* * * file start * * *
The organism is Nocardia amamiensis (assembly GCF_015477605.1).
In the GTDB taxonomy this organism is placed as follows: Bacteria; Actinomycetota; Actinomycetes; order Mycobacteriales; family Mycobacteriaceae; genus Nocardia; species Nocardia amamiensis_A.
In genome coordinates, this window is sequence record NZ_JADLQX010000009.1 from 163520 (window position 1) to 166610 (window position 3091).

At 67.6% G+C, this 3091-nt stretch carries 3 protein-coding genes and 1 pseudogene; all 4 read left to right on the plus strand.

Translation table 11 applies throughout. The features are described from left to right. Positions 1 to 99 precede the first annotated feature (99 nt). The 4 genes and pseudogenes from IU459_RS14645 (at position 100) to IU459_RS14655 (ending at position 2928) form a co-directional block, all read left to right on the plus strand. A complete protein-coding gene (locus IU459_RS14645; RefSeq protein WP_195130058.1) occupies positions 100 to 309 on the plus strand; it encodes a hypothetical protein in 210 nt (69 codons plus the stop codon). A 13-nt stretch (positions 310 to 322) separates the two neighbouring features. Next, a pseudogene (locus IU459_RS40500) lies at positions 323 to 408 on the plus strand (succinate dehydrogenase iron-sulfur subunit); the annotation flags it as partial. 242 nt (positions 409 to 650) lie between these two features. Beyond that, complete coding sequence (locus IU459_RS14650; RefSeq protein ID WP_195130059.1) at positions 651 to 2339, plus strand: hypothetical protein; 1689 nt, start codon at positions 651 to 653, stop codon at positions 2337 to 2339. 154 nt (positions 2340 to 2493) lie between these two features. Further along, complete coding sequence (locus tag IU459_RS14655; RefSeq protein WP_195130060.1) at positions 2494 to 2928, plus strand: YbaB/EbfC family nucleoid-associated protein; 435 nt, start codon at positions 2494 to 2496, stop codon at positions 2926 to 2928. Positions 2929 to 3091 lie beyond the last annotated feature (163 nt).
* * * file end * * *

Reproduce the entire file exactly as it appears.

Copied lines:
The organism is Nocardia amamiensis (assembly GCF_015477605.1).
In the GTDB taxonomy this organism is placed as follows: Bacteria; Actinomycetota; Actinomycetes; order Mycobacteriales; family Mycobacteriaceae; genus Nocardia; species Nocardia amamiensis_A.
In genome coordinates, this window is sequence record NZ_JADLQX010000009.1 from 163520 (window position 1) to 166610 (window position 3091).

At 67.6% G+C, this 3091-nt stretch carries 3 protein-coding genes and 1 pseudogene; all 4 read left to right on the plus strand.

Translation table 11 applies throughout. The features are described from left to right. Positions 1 to 99 precede the first annotated feature (99 nt). The 4 genes and pseudogenes from IU459_RS14645 (at position 100) to IU459_RS14655 (ending at position 2928) form a co-directional block, all read left to right on the plus strand. A complete protein-coding gene (locus IU459_RS14645; RefSeq protein WP_195130058.1) occupies positions 100 to 309 on the plus strand; it encodes a hypothetical protein in 210 nt (69 codons plus the stop codon). A 13-nt stretch (positions 310 to 322) separates the two neighbouring features. Next, a pseudogene (locus IU459_RS40500) lies at positions 323 to 408 on the plus strand (succinate dehydrogenase iron-sulfur subunit); the annotation flags it as partial. 242 nt (positions 409 to 650) lie between these two features. Beyond that, complete coding sequence (locus IU459_RS14650; RefSeq protein ID WP_195130059.1) at positions 651 to 2339, plus strand: hypothetical protein; 1689 nt, start codon at positions 651 to 653, stop codon at positions 2337 to 2339. 154 nt (positions 2340 to 2493) lie between these two features. Further along, complete coding sequence (locus tag IU459_RS14655; RefSeq protein WP_195130060.1) at positions 2494 to 2928, plus strand: YbaB/EbfC family nucleoid-associated protein; 435 nt, start codon at positions 2494 to 2496, stop codon at positions 2926 to 2928. Positions 2929 to 3091 lie beyond the last annotated feature (163 nt).